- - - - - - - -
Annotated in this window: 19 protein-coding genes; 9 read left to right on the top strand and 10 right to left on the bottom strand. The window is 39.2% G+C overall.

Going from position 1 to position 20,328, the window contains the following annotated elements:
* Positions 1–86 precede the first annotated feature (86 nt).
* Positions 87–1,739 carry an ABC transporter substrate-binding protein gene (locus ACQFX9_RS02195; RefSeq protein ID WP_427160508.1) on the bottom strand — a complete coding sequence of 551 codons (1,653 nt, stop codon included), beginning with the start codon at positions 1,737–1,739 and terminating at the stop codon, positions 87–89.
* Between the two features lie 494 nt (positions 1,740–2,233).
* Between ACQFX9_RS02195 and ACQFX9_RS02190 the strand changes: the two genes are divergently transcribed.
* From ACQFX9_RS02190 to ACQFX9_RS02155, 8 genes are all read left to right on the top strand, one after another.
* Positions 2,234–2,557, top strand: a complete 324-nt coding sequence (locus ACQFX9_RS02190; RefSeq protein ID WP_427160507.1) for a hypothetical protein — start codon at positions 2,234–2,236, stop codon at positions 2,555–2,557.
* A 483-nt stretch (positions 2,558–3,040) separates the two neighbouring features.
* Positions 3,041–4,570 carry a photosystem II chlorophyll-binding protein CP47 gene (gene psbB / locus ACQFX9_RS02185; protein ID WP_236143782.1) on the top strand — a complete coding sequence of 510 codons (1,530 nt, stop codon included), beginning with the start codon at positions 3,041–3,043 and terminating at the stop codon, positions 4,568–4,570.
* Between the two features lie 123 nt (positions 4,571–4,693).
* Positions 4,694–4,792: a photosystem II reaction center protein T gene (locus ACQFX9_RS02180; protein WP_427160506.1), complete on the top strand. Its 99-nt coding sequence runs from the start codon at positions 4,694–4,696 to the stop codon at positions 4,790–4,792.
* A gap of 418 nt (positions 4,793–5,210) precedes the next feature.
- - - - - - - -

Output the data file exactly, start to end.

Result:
Annotated in this window: 19 protein-coding genes; 9 read left to right on the top strand and 10 right to left on the bottom strand. The window is 39.2% G+C overall.

Going from position 1 to position 20,328, the window contains the following annotated elements:
* Positions 1–86 precede the first annotated feature (86 nt).
* Positions 87–1,739 carry an ABC transporter substrate-binding protein gene (locus ACQFX9_RS02195; RefSeq protein ID WP_427160508.1) on the bottom strand — a complete coding sequence of 551 codons (1,653 nt, stop codon included), beginning with the start codon at positions 1,737–1,739 and terminating at the stop codon, positions 87–89.
* Between the two features lie 494 nt (positions 1,740–2,233).
* Between ACQFX9_RS02195 and ACQFX9_RS02190 the strand changes: the two genes are divergently transcribed.
* From ACQFX9_RS02190 to ACQFX9_RS02155, 8 genes are all read left to right on the top strand, one after another.
* Positions 2,234–2,557, top strand: a complete 324-nt coding sequence (locus ACQFX9_RS02190; RefSeq protein ID WP_427160507.1) for a hypothetical protein — start codon at positions 2,234–2,236, stop codon at positions 2,555–2,557.
* A 483-nt stretch (positions 2,558–3,040) separates the two neighbouring features.
* Positions 3,041–4,570 carry a photosystem II chlorophyll-binding protein CP47 gene (gene psbB / locus ACQFX9_RS02185; protein ID WP_236143782.1) on the top strand — a complete coding sequence of 510 codons (1,530 nt, stop codon included), beginning with the start codon at positions 3,041–3,043 and terminating at the stop codon, positions 4,568–4,570.
* Between the two features lie 123 nt (positions 4,571–4,693).
* Positions 4,694–4,792: a photosystem II reaction center protein T gene (locus ACQFX9_RS02180; protein WP_427160506.1), complete on the top strand. Its 99-nt coding sequence runs from the start codon at positions 4,694–4,696 to the stop codon at positions 4,790–4,792.
* A gap of 418 nt (positions 4,793–5,210) precedes the next feature.